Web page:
It’s really no wonder that Jesus says all else comes from the evil one, because manipulation and false masks and anger driving us to “brutal honesty,” are reflections of hurt that we have received from others and a way of protecting our real selves from being hurt once more. It is a cycle that feeds upon itself, distancing us from one another, fulfilling the goals of the evil one without any work having to be done by him.
Let your word be “yes, yes” or “no, no” and nothing more.
We have to live into this understanding, we have to live into this stripped down and authentic way of being in creation, because we ultimately belong to God, and if we are going to celebrate that relationship, we have to also live into the reality of what we profess in our worship and prayer.
In the written translation of the Psalm appointed for today we have this wonderful set of verses:
Oh, that my ways were made so direct *
that I might keep your statutes!
Then I should not be put to shame, *
when I regard all your commandments.
I will thank you with an unfeigned heart, *
when I have learned your righteous judgments.
I will keep your statutes; *
do not utterly forsake me.
These verses are an acknowledgment of the joy we receive in holding the commandments of God, of living into that call of love that radically shifts the reality of the creation that we move in and through, that call of love which implores us to be authentically faithful by being authentically us.
These verses also hint at the reality that we don’t always live up to that expectation.
But, we try.
We want to live up to that expectation.
We know that is our call, even as we fail to live into it.
And that is why I think this last verse I’ve shared is so powerful and telling: “I will keep your statutes, do not utterly forsake me,” it’s a capitulation, a giving in, and a somewhat begrudging one at that, but it also feels so real and true to our experience of what faith calls us into.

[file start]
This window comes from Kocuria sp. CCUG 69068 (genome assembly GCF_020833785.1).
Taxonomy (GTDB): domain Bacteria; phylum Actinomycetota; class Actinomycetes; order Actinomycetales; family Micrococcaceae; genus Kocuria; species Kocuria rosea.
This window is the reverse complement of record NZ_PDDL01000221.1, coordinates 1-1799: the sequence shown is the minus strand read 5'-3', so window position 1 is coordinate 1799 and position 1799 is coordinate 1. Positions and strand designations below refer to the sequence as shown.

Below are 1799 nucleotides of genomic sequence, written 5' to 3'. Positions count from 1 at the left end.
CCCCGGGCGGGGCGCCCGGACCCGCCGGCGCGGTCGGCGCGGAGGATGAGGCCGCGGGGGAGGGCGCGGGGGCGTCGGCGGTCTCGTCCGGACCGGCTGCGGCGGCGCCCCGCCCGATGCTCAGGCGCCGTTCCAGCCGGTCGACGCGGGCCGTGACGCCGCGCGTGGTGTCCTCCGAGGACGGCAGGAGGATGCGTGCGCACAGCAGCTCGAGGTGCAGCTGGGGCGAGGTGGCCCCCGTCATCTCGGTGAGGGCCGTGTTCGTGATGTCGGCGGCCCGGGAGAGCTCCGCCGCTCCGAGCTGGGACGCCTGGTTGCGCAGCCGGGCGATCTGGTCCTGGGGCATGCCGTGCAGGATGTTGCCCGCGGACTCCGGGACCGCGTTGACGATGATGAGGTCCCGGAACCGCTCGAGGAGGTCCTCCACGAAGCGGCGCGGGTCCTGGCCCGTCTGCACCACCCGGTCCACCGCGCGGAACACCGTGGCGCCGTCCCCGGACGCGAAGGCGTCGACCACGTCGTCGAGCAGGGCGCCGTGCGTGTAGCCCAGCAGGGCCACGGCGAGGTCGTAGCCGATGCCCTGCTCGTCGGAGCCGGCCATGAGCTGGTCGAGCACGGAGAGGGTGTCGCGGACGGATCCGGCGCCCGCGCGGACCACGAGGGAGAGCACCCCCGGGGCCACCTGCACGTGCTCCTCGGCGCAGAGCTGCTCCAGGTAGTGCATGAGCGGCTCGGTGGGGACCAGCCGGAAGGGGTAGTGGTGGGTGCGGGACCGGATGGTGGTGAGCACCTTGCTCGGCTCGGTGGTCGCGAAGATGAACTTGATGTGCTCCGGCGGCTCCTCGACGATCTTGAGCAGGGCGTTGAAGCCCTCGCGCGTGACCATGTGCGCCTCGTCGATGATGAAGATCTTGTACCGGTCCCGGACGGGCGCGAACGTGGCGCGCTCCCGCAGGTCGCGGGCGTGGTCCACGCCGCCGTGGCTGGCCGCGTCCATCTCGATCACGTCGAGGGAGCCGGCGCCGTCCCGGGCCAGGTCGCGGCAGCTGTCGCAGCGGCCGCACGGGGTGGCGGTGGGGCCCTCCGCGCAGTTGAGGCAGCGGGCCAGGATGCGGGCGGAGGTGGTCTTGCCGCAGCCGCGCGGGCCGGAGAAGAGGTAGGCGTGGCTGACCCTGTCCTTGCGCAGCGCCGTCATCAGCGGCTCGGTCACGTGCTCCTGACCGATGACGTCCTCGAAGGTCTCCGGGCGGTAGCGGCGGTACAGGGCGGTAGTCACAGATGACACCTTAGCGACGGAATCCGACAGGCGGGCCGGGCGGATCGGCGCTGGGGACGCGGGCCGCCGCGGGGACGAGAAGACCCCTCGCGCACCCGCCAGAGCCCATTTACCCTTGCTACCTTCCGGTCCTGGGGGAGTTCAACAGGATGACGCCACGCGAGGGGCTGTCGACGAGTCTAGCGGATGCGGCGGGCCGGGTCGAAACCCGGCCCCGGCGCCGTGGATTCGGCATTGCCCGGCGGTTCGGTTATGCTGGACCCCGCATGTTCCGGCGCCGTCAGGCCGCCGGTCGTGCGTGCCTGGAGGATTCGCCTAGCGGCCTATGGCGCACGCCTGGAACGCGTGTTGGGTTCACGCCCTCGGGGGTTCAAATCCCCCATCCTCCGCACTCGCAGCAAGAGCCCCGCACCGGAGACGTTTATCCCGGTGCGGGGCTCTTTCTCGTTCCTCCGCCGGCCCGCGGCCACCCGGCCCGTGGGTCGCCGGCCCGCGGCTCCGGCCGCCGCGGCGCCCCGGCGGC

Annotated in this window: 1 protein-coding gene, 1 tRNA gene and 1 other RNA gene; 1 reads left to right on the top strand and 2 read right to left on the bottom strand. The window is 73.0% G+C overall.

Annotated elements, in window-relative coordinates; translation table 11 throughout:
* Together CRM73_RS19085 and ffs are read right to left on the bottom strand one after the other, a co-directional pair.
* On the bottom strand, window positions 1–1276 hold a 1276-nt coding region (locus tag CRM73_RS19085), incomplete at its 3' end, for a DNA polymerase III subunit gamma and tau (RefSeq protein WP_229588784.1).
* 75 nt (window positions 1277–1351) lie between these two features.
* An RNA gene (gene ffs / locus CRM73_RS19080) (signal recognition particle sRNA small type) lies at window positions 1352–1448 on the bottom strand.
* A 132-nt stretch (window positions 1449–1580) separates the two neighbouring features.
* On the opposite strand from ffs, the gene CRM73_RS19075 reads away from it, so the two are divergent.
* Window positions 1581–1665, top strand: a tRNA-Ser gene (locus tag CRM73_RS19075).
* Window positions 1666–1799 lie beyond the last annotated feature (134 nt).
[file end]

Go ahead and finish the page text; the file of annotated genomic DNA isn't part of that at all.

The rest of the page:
In and through our faith we must give into God. We have to give up what we want to do, how we want to operate, how we want to interact with one another. Because, in and through our faith in God, we are called into a different way of operation and interaction. In and through our faith in God, in Christ, we must walk in the way of love, letting our word be “yes, yes” or “no, no”, letting our actions be exactly what is expected of a Christ follower, of a person that is living into an authentic life that reflects the love of God that is present in our life, every day, every moment.
Sometimes, often even, this is a challenge.
Sometimes, often even, we will not live up to this standard.
But, when we recognize this, we seek forgiveness and we try again.
And, if we are being authentic, we have to acknowledge this. We have to seek forgiveness from those we have harmed. We have to seek forgiveness from those we’ve pushed aside, even in times when we thought we were living honestly, even in times when we thought we were helping others by calling them out for their failings.
Basically, we cannot give into cancel culture, because then we will inevitably be cancelled ourselves.
Rather, we must try to reach and see God reflected back in the other. We must live authentically and speak truthfully, but in a way that reflects God’s love unto another, in a way that illustrates what we believe and draws us closer together.
It is only in this way can our word be “yes, yes” or “no, no.”